Kairos ignored that and continued his own train of thought. “Maybe that’s why I sought you out in particular,” he said. “To prevent my own murder.” The idea seemed to fill him with awe.
“How would you even know about me?”
“You gave me your card.”
“But I only gave you my card because you asked me to, after I was already here, and I only came here because you made me promise to before you died.” (This was turning out to be the strangest conversation of my life.)
Kairos placed a hand on my shoulder. “If we open our minds to the possibility of time travel,” he said, “we must accept the idea that causality is not necessarily chronologically linear. We must embrace the existence of causal loops.”
I still wasn’t completely buying his story (and I didn’t know what “causal loops” were), but for the sake of the discussion, I indulged him. “Okay,” I said. “Let’s say I prevent your murder, which by the way I have no idea how I’m supposed to do that, but let’s say I do. Then by your own logic you wouldn’t go back in time, you wouldn’t come to my office, and I wouldn’t have any reason to come here, because before this morning, I didn’t even know you existed. So who’s going to stop the murder then?”
“It’s a conundrum, to be sure,” said Kairos, frowning.
That’s when we heard, very faintly, a child’s cry. Kairos looked up sharply and gasped. I followed his gaze and saw, across the lawn, a small girl flailing in the middle of a very large pond. Kairos was sprinting toward the pond now, and I followed him. He stopped at the water’s edge, clutching his hair in both fists. “I don’t know how to swim,” he shouted. The girl slipped beneath the surface.
When I was in college, I lifeguarded for two summers at a YMCA youth camp. Muscle memory kicked in and I dove into the water fully clothed, sprint-swimming to the center of the pond. I couldn’t see the girl anymore, but I remembered roughly where she’d gone under. I ducked beneath the surface, the water dark and murky and foreboding. I couldn’t see anything at all, but I kept pushing forward underwater, my lungs protesting the sudden deprivation of oxygen. I swept my arms in front of me in the hope of making contact with something, and finally, my fingers brushed fabric. I grabbed it and pulled it toward me, rising as fast as I could, the girl torpid and slack in my arms when I broke the surface. Kairos was screaming something, but I didn’t pay any attention to him as I clutched the girl to my chest and kicked toward the shore. I could tell she wasn’t breathing.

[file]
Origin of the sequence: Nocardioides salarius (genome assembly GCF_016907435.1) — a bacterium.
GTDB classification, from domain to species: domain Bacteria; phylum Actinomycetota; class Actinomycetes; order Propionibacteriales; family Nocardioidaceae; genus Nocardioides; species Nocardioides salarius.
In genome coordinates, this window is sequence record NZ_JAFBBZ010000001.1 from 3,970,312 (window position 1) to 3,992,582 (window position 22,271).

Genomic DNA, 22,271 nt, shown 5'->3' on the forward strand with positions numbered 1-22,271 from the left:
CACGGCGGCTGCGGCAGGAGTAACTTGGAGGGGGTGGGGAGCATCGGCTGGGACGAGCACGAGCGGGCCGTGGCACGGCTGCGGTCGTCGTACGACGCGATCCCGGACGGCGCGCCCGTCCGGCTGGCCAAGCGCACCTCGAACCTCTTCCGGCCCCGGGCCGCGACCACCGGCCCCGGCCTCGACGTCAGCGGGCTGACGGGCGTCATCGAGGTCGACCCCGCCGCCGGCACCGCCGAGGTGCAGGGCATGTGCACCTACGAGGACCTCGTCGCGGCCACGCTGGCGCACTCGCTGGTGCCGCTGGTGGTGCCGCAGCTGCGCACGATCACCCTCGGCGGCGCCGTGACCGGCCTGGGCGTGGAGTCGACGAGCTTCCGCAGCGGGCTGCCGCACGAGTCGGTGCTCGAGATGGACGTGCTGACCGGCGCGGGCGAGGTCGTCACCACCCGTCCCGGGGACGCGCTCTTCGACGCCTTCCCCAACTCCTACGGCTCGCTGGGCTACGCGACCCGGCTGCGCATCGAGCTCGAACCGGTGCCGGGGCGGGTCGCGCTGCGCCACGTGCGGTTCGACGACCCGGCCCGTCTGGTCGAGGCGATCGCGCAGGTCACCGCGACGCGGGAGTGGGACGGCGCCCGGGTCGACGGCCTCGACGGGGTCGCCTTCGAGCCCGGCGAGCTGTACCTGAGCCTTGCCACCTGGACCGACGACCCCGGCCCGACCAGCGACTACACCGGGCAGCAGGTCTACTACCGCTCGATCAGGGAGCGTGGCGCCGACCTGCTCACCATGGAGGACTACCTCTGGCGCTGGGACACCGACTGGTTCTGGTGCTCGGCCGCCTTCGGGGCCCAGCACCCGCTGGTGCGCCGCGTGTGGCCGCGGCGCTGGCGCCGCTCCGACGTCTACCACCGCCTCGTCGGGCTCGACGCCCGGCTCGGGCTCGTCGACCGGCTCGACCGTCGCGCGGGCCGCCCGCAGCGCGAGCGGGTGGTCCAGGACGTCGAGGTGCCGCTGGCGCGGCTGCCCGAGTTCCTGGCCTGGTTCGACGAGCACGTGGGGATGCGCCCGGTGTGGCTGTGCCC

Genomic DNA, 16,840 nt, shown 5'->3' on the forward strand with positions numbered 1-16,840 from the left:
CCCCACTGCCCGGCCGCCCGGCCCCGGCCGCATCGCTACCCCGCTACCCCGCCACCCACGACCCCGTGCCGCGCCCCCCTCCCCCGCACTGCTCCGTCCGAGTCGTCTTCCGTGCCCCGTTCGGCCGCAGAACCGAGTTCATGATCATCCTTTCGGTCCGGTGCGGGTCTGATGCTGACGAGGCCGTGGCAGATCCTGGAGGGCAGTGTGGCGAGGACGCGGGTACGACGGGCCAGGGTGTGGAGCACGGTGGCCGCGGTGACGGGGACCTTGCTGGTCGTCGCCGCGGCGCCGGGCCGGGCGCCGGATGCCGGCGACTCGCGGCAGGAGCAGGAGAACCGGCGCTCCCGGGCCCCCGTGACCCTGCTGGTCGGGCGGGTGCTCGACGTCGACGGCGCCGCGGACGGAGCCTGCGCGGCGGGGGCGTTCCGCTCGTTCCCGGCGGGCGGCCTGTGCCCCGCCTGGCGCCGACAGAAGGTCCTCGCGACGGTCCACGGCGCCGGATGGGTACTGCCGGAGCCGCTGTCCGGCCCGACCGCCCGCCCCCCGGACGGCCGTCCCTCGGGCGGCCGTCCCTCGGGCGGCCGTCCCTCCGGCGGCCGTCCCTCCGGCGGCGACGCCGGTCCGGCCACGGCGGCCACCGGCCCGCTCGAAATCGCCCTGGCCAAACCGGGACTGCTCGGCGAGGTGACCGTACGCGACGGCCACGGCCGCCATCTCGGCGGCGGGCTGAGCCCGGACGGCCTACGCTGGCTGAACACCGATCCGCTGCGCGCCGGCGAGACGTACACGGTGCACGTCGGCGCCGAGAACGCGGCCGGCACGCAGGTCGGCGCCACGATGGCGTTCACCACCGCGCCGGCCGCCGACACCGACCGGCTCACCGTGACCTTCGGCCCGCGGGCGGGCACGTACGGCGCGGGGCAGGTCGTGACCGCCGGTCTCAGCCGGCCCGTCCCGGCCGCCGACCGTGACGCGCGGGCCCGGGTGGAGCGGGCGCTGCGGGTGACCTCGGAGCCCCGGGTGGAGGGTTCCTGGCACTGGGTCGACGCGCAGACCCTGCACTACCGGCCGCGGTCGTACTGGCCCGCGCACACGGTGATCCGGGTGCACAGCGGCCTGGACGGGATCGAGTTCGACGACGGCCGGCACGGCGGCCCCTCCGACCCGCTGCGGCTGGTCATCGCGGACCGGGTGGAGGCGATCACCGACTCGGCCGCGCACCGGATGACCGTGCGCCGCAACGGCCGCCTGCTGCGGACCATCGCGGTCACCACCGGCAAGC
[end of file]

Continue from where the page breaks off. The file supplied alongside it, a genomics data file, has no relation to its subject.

When I reached the shore, Kairos tried to take her, but I pushed him away, none-too-gently, and began chest compressions. Kairos batted at my arms, but I ignored him. After forty-five seconds, the girl sputtered, coughed up about three cups of water, and weakly whimpered, “Daddy?”
Kairos scooped her up into a fierce bear hug and looked at me in wonder. “I don’t know how to swim,” he said again.
“It’s a good thing I was here,” I said, and a sudden realization hit both of us at once. Without hesitation, Kairos unstopped the vial and drank its contents in one gulp. “Get her back to the house,” he said. “I don’t want her to see me when I… when I come back.” And then he disappeared, all at once, like a soap bubble bursting. I heard a soft “pop” as air rushed into the space he had just occupied. The girl blinked in confusion. “Daddy?” she said.
I reached for her hand. “My name’s Riley,” I said. “Why don’t you and I go for a walk?”